Economics Goes to the Movies
Goldfinger (1964)
Operation Grand Slam was not to steal the gold from Fort Knox, but to contaminate it with high levels of radiation, reducing the supply of gold available for the marketplace and rendering Goldfinger's gold much more valuable. The logic behind this could be nicely illustrated with a demand curve-supply curve diagram, a temptation that the director of the film resisted.

The movie also includes a not too bad explanation of arbitrage: buy gold at a low price in London, sell it at a high price in Pakistan. The implications for equilibrium geographic price differentials are not pursued.

Gung Ho (1986)
Ohayoo gozaimasu, Michael Keaton! Rust belt and zaibatsu meet with results that will be repeated on both sides of the Atlantic.

It's a Wonderful Life (1946)
Merry Christmas, you wonderful old Building and Loan! This celluloid version of a Norman Rockwell painting includes absent-minded Uncle Billy, mean old Mr. Potter, Bert and Ernie (where have we heard those names since?) but also tinsel-town's exposition of the mechanics of the banking system:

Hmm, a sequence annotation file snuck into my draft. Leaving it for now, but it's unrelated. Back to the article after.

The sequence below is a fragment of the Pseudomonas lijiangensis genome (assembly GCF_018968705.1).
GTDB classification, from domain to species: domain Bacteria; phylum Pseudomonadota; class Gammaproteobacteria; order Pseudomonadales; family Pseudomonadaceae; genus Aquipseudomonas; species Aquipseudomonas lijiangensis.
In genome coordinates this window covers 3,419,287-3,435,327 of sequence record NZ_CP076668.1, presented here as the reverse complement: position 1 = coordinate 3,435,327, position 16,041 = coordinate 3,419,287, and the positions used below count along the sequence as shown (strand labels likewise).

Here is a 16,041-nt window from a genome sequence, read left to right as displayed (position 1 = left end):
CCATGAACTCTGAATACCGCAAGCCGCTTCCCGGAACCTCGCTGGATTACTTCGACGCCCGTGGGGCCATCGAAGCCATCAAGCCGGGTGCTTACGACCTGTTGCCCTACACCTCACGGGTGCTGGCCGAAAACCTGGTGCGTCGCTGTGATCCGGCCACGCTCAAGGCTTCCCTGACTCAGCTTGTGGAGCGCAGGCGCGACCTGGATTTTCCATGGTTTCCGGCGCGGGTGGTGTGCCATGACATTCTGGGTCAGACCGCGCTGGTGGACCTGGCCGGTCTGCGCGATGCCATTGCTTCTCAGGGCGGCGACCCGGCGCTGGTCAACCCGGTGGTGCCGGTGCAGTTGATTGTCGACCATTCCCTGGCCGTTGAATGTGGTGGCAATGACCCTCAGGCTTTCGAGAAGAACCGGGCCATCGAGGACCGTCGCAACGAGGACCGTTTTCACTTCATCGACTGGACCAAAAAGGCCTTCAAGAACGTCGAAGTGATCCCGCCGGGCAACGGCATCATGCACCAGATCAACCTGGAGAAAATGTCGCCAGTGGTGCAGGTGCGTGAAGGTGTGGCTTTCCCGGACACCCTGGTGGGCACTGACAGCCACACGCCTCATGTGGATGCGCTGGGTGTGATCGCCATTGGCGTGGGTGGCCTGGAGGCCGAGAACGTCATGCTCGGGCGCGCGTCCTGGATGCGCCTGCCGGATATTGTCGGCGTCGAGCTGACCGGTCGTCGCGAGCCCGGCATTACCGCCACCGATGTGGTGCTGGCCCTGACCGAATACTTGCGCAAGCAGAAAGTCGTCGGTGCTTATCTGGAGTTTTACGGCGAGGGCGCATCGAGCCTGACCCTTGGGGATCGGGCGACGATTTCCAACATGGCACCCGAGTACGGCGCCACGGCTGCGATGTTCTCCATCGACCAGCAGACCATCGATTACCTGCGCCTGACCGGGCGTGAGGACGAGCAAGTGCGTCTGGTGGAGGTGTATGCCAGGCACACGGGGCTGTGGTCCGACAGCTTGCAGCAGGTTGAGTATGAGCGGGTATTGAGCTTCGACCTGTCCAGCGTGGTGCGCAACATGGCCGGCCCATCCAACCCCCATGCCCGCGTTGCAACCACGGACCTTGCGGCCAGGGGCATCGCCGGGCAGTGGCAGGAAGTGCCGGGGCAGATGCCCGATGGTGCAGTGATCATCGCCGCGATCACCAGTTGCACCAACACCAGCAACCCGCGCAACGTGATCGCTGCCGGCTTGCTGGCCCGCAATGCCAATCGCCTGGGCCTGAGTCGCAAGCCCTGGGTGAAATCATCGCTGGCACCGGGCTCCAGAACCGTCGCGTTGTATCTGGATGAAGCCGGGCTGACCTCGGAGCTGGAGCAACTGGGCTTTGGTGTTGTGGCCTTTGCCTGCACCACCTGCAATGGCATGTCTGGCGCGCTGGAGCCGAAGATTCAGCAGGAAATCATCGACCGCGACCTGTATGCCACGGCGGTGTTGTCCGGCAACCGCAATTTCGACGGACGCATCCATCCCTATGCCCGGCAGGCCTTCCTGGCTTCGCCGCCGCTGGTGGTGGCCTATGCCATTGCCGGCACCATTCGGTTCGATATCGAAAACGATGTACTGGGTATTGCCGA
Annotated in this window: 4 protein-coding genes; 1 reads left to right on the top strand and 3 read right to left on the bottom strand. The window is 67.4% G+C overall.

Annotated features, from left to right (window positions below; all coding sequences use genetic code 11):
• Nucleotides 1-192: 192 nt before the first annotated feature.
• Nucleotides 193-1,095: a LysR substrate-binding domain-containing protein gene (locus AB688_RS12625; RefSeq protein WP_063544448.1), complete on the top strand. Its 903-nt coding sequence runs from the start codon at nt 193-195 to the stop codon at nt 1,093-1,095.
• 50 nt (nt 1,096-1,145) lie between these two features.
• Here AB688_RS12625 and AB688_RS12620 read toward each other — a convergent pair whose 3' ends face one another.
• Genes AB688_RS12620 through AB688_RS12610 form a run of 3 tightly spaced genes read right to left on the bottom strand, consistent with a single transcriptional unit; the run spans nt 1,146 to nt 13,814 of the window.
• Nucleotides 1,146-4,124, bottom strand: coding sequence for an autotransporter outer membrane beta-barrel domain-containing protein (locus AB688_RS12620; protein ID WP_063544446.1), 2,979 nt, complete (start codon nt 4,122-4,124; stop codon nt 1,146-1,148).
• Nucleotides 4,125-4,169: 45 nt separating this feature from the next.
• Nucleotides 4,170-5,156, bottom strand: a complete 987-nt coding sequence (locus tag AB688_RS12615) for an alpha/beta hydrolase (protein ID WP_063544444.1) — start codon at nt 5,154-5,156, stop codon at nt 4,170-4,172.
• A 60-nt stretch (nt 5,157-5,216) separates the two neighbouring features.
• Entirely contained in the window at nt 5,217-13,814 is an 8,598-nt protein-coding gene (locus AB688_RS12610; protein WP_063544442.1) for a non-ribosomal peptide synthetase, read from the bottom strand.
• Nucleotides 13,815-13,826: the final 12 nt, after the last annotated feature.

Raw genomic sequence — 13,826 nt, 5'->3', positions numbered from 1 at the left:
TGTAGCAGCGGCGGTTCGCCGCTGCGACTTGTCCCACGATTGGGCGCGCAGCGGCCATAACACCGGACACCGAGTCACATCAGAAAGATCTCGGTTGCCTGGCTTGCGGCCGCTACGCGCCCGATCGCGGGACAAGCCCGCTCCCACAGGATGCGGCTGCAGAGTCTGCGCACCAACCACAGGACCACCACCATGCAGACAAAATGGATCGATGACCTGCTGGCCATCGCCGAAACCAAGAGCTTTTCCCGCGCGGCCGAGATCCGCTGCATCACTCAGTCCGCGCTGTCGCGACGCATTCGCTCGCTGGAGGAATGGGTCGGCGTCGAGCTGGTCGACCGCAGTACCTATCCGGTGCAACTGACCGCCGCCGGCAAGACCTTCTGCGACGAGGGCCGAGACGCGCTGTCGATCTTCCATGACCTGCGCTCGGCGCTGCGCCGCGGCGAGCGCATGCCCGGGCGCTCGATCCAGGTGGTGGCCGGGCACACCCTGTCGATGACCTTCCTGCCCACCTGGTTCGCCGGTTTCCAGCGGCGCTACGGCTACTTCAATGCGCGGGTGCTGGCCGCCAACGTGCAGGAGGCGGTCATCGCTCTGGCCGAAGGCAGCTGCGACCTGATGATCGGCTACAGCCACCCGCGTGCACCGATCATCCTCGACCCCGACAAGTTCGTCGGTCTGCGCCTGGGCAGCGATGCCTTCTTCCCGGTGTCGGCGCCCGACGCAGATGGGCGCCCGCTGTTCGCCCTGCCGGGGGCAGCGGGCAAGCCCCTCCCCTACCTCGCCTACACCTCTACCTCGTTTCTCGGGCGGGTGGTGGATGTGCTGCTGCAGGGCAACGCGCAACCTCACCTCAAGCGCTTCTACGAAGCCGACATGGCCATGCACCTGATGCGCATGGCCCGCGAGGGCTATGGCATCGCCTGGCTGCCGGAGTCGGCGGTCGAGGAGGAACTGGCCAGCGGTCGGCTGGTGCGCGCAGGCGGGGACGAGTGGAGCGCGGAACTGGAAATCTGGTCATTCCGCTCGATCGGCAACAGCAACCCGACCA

You're thinking of this place all wrong, as if I have the money back in the safe. The money's not here. Your money's in Joe's house, that's right next to yours. And then the Kennedy house and Mrs. Micklin's house and a hundred others. You're lending them the money to build and then they're going to pay it back to you as best they can. Now what're you going to do, foreclose on them?

The Man in the White Suit (1951)
Luddites of the world unite! Before he became a Jedi knight, Alec Guiness played a flaky chemist who invented an indestructible fabric that never gets dirty. Leaders of industry and the proletariat unite to suppress the profit- and employment-destroying discovery "Capital and labour are hand in hand in this" but at the end of the film, alas, the fabric turns out to be as flaky as Guiness.

Superman III (1983)
Up, up, and away! Robert Vaughn tries to corner the world oil market...

Trading Places (1983)
Pork bellies! And amateur anthropology. A major motion picture with a plot that hinges on futures markets. Will Dan Ackroyd and Eddie Murphy, in possession of the secret forecast of the orange harvest, be able to trick the Duke brothers into buying long?


© Stephen Martin 1999